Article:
Southern gothic supernatural thrillers seem to be gaining some momentum lately. “Last Kind Words” and “A Haunting in Connecticut 2: Ghosts of Georgia” immediately come to mind. The middle of nowhere is a cheap and easy place to make a movie. There’s no denying that there’s very little creepier than the darkness of the woods and the isolation felt in a rural setting. RLJ Entertainment’s “The Invoking” is another fine example of what can be done with a small budget in the backwoods of any state’s countryside.
Samantha Harris and her friends embark on a trip to visit a house she’s inherited from a family she’s never met. As soon as they arrive, Samantha starts having terrifying visions she can’t explain. Are these haunting experiences trying to reveal something about her forgotten past? Can she trust the young man commissioned to watch over her new property as he slowly opens up to Samantha about their past friendship she can’t remember?
Producer/Director/Co-writer Jeremy Berg knows how to drum up scares without the use of fancy special effects and CGI. His style is reminiscent of Hitchcock and the likes. He works more on your nerves and jump scares than most new filmmakers. Sometimes having less money to work with makes you try harder to create genuine scares without the crutch of modern technology.
There are some impressive special features included in the DVD version of “The Invoking.” Two audio commentary tracks are provided with the actors, writers, producers, and Director Jeremy Berg. A “Behind the Scenes” documentary really makes you appreciate the effort the filmmakers and cast put into making this movie in record time on a micro-budget.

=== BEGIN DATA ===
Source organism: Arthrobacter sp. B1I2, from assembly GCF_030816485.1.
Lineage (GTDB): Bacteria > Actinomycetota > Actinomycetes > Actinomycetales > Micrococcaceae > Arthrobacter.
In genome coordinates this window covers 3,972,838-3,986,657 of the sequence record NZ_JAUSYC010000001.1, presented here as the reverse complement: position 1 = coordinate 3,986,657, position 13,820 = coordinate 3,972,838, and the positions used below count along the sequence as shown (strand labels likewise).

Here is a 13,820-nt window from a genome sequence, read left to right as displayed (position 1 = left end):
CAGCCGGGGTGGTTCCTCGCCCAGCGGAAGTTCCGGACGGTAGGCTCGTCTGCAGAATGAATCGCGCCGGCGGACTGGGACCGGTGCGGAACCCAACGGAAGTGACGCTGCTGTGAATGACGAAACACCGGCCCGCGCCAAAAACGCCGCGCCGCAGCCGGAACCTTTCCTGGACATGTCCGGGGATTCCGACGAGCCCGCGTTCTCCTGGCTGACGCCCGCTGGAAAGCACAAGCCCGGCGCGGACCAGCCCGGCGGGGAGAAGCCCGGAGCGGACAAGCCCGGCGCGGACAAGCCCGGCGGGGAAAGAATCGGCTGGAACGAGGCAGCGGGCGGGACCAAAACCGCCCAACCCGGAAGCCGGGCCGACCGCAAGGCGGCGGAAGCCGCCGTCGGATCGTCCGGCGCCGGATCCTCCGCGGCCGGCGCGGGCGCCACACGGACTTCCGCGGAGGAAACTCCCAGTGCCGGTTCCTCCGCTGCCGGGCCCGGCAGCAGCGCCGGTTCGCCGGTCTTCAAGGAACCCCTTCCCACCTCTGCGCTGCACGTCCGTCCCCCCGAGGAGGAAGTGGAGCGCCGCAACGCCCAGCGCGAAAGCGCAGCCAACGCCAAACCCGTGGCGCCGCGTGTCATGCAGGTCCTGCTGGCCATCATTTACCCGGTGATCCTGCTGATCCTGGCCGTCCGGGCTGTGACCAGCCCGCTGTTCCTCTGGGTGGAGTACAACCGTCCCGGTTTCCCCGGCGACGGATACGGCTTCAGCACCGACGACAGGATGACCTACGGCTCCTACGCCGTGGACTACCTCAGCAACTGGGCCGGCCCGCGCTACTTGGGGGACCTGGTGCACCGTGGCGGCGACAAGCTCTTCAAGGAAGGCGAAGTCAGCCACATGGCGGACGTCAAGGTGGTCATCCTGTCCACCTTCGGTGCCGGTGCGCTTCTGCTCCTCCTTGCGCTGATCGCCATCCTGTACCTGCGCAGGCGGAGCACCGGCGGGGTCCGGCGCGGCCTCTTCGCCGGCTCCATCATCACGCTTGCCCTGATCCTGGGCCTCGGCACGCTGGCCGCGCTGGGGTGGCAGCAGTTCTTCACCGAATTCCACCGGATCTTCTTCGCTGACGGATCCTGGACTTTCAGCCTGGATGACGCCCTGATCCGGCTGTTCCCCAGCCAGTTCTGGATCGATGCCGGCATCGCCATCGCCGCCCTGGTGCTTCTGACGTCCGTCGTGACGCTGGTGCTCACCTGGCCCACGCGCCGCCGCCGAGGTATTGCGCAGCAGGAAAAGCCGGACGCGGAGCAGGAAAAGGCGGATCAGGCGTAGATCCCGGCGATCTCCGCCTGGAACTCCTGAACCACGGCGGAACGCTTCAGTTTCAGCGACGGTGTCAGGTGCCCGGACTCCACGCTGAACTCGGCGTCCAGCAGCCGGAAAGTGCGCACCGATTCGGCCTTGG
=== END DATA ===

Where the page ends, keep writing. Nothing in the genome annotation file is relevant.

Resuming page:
Although it’s not rated, “The Invoking” does contain material some might find objectionable. There’s violence, adult situations, and language in it. However, no nudity is found. I would say if it were put in front of the MPAA, they’d give it a PG-13 rating.
“The Invoking” is a worthy entry in the gothic horror sub-genre. The movie is made even scarier because it takes place in a house that’s fairly modern (think 1980s style) versus the overused centuries-old mansion we’re so used to seeing in supernatural films. Although it’s not perfect and some of the acting is rough, the overall atmosphere and story trumps any negatives you could pick out.
“The Invoking” is available now on DVD and as a Digital Download.
For more articles by Eric Shirey, check out:
“Dead Shadows” Cast on Blu-ray by Scream Factory
New Creature Feature “Beneath” Pays Homage to Both “Jaws” and Hitchcock’s “Lifeboat”
“The Appearing” Favorably Blends Possession, Crime Thrillers, and Supernatural Elements Together